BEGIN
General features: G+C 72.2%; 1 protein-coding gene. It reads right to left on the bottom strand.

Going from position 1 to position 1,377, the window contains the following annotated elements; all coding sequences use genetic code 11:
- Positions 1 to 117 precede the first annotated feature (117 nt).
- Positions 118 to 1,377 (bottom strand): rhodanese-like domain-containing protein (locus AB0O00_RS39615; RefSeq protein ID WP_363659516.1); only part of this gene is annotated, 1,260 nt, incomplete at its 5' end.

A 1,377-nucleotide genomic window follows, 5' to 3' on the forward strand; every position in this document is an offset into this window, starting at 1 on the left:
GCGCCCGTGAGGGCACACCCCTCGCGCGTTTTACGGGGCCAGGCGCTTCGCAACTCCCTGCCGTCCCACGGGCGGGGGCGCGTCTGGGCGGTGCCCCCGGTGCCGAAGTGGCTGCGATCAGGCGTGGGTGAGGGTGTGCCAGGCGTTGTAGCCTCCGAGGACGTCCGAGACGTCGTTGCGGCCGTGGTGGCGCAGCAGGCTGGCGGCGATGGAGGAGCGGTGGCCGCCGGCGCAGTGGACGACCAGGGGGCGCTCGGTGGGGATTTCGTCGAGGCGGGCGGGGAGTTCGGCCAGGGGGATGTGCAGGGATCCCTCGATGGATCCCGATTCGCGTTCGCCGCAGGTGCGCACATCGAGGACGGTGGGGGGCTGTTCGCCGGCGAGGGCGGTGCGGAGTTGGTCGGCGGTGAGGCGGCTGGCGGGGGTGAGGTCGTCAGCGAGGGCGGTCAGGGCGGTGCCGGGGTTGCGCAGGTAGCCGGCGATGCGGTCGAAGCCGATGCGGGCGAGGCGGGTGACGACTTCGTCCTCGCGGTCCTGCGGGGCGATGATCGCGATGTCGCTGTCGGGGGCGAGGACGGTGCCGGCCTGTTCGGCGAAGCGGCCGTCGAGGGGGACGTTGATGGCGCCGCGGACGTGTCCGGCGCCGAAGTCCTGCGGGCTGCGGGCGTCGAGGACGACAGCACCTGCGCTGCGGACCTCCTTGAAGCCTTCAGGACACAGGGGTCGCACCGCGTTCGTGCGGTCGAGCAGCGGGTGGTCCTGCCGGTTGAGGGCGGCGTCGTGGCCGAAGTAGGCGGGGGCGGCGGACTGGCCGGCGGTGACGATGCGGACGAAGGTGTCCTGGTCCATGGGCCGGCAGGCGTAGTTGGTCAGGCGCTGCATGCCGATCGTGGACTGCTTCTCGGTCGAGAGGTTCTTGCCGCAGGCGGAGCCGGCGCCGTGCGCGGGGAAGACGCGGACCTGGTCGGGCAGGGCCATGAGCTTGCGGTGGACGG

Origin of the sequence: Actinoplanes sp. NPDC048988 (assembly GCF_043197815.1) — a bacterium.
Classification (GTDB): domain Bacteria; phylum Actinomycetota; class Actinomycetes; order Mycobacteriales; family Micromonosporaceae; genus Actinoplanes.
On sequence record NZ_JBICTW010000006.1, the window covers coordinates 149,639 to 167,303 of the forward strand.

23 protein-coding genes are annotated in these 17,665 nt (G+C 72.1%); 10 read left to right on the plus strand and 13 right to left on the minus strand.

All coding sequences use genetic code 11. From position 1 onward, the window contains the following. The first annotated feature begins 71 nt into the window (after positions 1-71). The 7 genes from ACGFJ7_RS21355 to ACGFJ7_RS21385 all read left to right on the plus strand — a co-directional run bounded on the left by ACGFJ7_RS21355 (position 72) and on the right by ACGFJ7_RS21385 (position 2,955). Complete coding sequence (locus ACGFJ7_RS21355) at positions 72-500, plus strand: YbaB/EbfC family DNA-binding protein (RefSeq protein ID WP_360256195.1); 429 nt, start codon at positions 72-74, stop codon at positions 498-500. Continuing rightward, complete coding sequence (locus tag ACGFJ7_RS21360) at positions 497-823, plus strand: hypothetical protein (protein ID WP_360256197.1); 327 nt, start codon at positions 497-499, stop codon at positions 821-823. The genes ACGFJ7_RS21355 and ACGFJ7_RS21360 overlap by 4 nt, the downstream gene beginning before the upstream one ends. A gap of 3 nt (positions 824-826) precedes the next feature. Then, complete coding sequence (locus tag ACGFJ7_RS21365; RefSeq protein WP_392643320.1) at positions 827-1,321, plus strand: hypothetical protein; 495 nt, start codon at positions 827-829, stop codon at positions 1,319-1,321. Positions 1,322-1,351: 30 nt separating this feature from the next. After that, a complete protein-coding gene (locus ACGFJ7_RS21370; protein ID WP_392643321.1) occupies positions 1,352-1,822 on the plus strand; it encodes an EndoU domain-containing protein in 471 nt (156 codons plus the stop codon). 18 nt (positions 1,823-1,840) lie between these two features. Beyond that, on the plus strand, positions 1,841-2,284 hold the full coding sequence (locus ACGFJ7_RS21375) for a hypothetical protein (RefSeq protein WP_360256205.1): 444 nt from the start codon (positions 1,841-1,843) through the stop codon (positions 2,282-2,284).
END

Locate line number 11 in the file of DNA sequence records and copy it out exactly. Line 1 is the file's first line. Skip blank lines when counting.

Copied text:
All coding sequences use genetic code 11. From position 1 onward, the window contains the following. The first annotated feature begins 71 nt into the window (after positions 1-71). The 7 genes from ACGFJ7_RS21355 to ACGFJ7_RS21385 all read left to right on the plus strand — a co-directional run bounded on the left by ACGFJ7_RS21355 (position 72) and on the right by ACGFJ7_RS21385 (position 2,955). Complete coding sequence (locus ACGFJ7_RS21355) at positions 72-500, plus strand: YbaB/EbfC family DNA-binding protein (RefSeq protein ID WP_360256195.1); 429 nt, start codon at positions 72-74, stop codon at positions 498-500. Continuing rightward, complete coding sequence (locus tag ACGFJ7_RS21360) at positions 497-823, plus strand: hypothetical protein (protein ID WP_360256197.1); 327 nt, start codon at positions 497-499, stop codon at positions 821-823. The genes ACGFJ7_RS21355 and ACGFJ7_RS21360 overlap by 4 nt, the downstream gene beginning before the upstream one ends. A gap of 3 nt (positions 824-826) precedes the next feature. Then, complete coding sequence (locus tag ACGFJ7_RS21365; RefSeq protein WP_392643320.1) at positions 827-1,321, plus strand: hypothetical protein; 495 nt, start codon at positions 827-829, stop codon at positions 1,319-1,321. Positions 1,322-1,351: 30 nt separating this feature from the next. After that, a complete protein-coding gene (locus ACGFJ7_RS21370; protein ID WP_392643321.1) occupies positions 1,352-1,822 on the plus strand; it encodes an EndoU domain-containing protein in 471 nt (156 codons plus the stop codon). 18 nt (positions 1,823-1,840) lie between these two features. Beyond that, on the plus strand, positions 1,841-2,284 hold the full coding sequence (locus ACGFJ7_RS21375) for a hypothetical protein (RefSeq protein WP_360256205.1): 444 nt from the start codon (positions 1,841-1,843) through the stop codon (positions 2,282-2,284).